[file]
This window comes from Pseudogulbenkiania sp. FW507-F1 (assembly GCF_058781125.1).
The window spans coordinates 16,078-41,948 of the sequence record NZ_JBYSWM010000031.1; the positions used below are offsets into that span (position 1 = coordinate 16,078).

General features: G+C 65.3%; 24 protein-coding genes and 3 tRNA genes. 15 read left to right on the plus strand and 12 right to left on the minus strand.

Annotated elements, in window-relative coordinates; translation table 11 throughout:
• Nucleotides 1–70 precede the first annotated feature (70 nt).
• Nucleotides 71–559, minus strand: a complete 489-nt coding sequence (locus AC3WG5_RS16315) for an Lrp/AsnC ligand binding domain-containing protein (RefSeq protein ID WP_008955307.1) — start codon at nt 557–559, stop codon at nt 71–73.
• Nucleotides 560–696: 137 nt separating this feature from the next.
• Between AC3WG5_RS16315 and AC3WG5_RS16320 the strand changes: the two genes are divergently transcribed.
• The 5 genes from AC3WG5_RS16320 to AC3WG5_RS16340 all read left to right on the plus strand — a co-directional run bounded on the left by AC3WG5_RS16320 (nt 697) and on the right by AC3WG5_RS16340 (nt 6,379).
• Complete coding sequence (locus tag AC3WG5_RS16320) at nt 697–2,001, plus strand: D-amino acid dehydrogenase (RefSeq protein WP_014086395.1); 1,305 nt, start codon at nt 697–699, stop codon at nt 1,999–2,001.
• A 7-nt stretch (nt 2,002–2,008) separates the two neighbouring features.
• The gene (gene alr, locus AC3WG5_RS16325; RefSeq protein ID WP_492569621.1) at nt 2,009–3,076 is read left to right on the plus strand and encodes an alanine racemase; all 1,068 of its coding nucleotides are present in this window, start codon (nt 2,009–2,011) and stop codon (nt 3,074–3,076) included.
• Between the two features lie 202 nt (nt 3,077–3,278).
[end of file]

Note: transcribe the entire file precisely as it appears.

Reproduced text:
This window comes from Pseudogulbenkiania sp. FW507-F1 (assembly GCF_058781125.1).
The window spans coordinates 16,078-41,948 of the sequence record NZ_JBYSWM010000031.1; the positions used below are offsets into that span (position 1 = coordinate 16,078).

General features: G+C 65.3%; 24 protein-coding genes and 3 tRNA genes. 15 read left to right on the plus strand and 12 right to left on the minus strand.

Annotated elements, in window-relative coordinates; translation table 11 throughout:
• Nucleotides 1–70 precede the first annotated feature (70 nt).
• Nucleotides 71–559, minus strand: a complete 489-nt coding sequence (locus AC3WG5_RS16315) for an Lrp/AsnC ligand binding domain-containing protein (RefSeq protein ID WP_008955307.1) — start codon at nt 557–559, stop codon at nt 71–73.
• Nucleotides 560–696: 137 nt separating this feature from the next.
• Between AC3WG5_RS16315 and AC3WG5_RS16320 the strand changes: the two genes are divergently transcribed.
• The 5 genes from AC3WG5_RS16320 to AC3WG5_RS16340 all read left to right on the plus strand — a co-directional run bounded on the left by AC3WG5_RS16320 (nt 697) and on the right by AC3WG5_RS16340 (nt 6,379).
• Complete coding sequence (locus tag AC3WG5_RS16320) at nt 697–2,001, plus strand: D-amino acid dehydrogenase (RefSeq protein WP_014086395.1); 1,305 nt, start codon at nt 697–699, stop codon at nt 1,999–2,001.
• A 7-nt stretch (nt 2,002–2,008) separates the two neighbouring features.
• The gene (gene alr, locus AC3WG5_RS16325; RefSeq protein ID WP_492569621.1) at nt 2,009–3,076 is read left to right on the plus strand and encodes an alanine racemase; all 1,068 of its coding nucleotides are present in this window, start codon (nt 2,009–2,011) and stop codon (nt 3,074–3,076) included.
• Between the two features lie 202 nt (nt 3,077–3,278).